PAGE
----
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Health-related

Can Hugs Protect Against Illness During Stressful Times? Research Says Yes!


It’s cold and flu season again -- make sure you get plenty of sleep, take some extra vitamin C and ... hug each other a little more. Yes, that’s right. A new study reveals that frequent hugging lowers your chances of becoming ill during times of stress.

Prior research has found that high levels of stress can weaken the immune system, making us more susceptible to illness and infection. On the other hand, science has also shown that individuals with a strong social support system tend to enjoy a protective "buffer" against greater levels of stress.

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Alternative and Nutritional Supplements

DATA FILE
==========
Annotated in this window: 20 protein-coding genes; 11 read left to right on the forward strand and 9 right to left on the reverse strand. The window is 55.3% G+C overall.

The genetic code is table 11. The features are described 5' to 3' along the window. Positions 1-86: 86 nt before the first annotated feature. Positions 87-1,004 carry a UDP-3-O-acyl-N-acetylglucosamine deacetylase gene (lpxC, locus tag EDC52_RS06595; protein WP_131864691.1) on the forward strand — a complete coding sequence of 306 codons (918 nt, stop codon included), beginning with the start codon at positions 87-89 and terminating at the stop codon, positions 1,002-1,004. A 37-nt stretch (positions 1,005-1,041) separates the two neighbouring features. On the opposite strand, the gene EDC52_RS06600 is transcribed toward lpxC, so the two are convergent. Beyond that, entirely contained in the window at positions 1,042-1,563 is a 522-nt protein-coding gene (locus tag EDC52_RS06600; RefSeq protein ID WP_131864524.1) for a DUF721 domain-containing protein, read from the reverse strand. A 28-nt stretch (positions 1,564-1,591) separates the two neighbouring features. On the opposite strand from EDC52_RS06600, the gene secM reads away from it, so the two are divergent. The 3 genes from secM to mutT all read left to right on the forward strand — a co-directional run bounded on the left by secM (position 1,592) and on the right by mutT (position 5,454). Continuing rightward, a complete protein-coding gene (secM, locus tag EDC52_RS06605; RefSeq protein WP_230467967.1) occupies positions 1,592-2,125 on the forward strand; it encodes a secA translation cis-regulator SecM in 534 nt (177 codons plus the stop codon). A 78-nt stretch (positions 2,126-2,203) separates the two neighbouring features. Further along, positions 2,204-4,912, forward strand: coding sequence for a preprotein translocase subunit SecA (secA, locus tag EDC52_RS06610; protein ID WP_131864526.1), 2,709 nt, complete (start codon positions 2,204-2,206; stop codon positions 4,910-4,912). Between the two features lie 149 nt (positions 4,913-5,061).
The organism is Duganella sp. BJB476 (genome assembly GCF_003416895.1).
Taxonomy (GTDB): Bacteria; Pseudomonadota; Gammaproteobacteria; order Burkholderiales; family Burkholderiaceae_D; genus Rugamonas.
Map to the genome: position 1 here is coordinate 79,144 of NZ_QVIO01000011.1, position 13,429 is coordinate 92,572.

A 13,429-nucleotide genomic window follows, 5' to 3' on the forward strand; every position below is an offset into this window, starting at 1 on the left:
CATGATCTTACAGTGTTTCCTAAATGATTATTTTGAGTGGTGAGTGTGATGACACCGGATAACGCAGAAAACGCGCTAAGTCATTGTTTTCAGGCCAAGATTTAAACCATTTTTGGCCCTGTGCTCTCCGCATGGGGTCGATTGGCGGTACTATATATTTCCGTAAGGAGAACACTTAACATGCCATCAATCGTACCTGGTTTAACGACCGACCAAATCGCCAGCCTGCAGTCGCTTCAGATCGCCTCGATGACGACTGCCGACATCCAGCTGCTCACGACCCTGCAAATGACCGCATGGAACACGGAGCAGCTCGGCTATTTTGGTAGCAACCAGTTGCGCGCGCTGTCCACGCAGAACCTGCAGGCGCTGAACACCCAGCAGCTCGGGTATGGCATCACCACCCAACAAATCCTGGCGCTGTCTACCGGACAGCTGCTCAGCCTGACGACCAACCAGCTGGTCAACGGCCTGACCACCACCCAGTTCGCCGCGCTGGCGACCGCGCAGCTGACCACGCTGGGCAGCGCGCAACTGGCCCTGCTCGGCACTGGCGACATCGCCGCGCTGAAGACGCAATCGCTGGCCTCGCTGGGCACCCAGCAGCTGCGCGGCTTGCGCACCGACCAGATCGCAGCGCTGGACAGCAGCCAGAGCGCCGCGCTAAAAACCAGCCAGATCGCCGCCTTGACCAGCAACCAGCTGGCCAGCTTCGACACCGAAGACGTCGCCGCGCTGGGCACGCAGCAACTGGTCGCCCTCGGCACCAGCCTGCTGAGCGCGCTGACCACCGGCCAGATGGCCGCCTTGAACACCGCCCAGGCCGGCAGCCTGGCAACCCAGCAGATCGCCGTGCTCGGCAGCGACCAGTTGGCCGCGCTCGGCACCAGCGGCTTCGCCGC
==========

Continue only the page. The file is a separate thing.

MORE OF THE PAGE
Relieve Pain, Stress, and Sleeplessness with Japanese Massage Techniques


Getting a good night’s sleep can seem like an impossible dream for those in chronic pain. And to make matters worse, the situation tends to worsen over time, resulting in a never-ending pain/insomnia cycle. The pain causes sleep deprivation, which in turn weakens the body’s natural pain control mechanisms -- leading to more pain and more insomnia.

Since medication is not recommended for long-term use, researchers from the University of Alberta have been exploring low-cost, alternative therapies to help people with chronic pain get better sleep.